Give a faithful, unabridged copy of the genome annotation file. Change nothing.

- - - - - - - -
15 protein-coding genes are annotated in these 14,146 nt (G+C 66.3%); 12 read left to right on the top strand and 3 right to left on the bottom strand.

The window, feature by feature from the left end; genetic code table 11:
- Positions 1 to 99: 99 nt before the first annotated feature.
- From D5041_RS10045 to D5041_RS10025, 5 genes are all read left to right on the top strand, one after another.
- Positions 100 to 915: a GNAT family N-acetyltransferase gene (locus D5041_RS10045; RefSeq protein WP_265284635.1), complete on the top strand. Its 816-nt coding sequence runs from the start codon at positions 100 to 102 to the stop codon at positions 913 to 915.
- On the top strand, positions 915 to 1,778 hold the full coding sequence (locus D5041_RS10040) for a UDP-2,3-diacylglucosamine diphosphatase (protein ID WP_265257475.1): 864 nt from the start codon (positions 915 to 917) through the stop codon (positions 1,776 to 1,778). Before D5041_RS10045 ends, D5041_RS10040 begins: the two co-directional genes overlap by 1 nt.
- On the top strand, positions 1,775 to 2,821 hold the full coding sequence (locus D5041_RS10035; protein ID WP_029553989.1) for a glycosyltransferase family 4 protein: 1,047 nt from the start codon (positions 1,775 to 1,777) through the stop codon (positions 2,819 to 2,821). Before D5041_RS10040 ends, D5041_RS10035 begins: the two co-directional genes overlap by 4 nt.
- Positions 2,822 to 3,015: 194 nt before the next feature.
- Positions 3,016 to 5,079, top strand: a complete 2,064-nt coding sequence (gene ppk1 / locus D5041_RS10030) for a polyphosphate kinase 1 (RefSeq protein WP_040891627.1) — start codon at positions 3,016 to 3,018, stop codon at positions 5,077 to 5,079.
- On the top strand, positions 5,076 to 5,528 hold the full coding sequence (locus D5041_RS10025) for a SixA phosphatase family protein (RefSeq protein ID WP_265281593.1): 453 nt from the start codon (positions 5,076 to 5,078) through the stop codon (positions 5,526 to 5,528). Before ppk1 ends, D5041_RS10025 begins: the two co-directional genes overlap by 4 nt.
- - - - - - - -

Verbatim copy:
15 protein-coding genes are annotated in these 14,146 nt (G+C 66.3%); 12 read left to right on the top strand and 3 right to left on the bottom strand.

The window, feature by feature from the left end; genetic code table 11:
- Positions 1 to 99: 99 nt before the first annotated feature.
- From D5041_RS10045 to D5041_RS10025, 5 genes are all read left to right on the top strand, one after another.
- Positions 100 to 915: a GNAT family N-acetyltransferase gene (locus D5041_RS10045; RefSeq protein WP_265284635.1), complete on the top strand. Its 816-nt coding sequence runs from the start codon at positions 100 to 102 to the stop codon at positions 913 to 915.
- On the top strand, positions 915 to 1,778 hold the full coding sequence (locus D5041_RS10040) for a UDP-2,3-diacylglucosamine diphosphatase (protein ID WP_265257475.1): 864 nt from the start codon (positions 915 to 917) through the stop codon (positions 1,776 to 1,778). Before D5041_RS10045 ends, D5041_RS10040 begins: the two co-directional genes overlap by 1 nt.
- On the top strand, positions 1,775 to 2,821 hold the full coding sequence (locus D5041_RS10035; protein ID WP_029553989.1) for a glycosyltransferase family 4 protein: 1,047 nt from the start codon (positions 1,775 to 1,777) through the stop codon (positions 2,819 to 2,821). Before D5041_RS10040 ends, D5041_RS10035 begins: the two co-directional genes overlap by 4 nt.
- Positions 2,822 to 3,015: 194 nt before the next feature.
- Positions 3,016 to 5,079, top strand: a complete 2,064-nt coding sequence (gene ppk1 / locus D5041_RS10030) for a polyphosphate kinase 1 (RefSeq protein WP_040891627.1) — start codon at positions 3,016 to 3,018, stop codon at positions 5,077 to 5,079.
- On the top strand, positions 5,076 to 5,528 hold the full coding sequence (locus D5041_RS10025) for a SixA phosphatase family protein (RefSeq protein ID WP_265281593.1): 453 nt from the start codon (positions 5,076 to 5,078) through the stop codon (positions 5,526 to 5,528). Before ppk1 ends, D5041_RS10025 begins: the two co-directional genes overlap by 4 nt.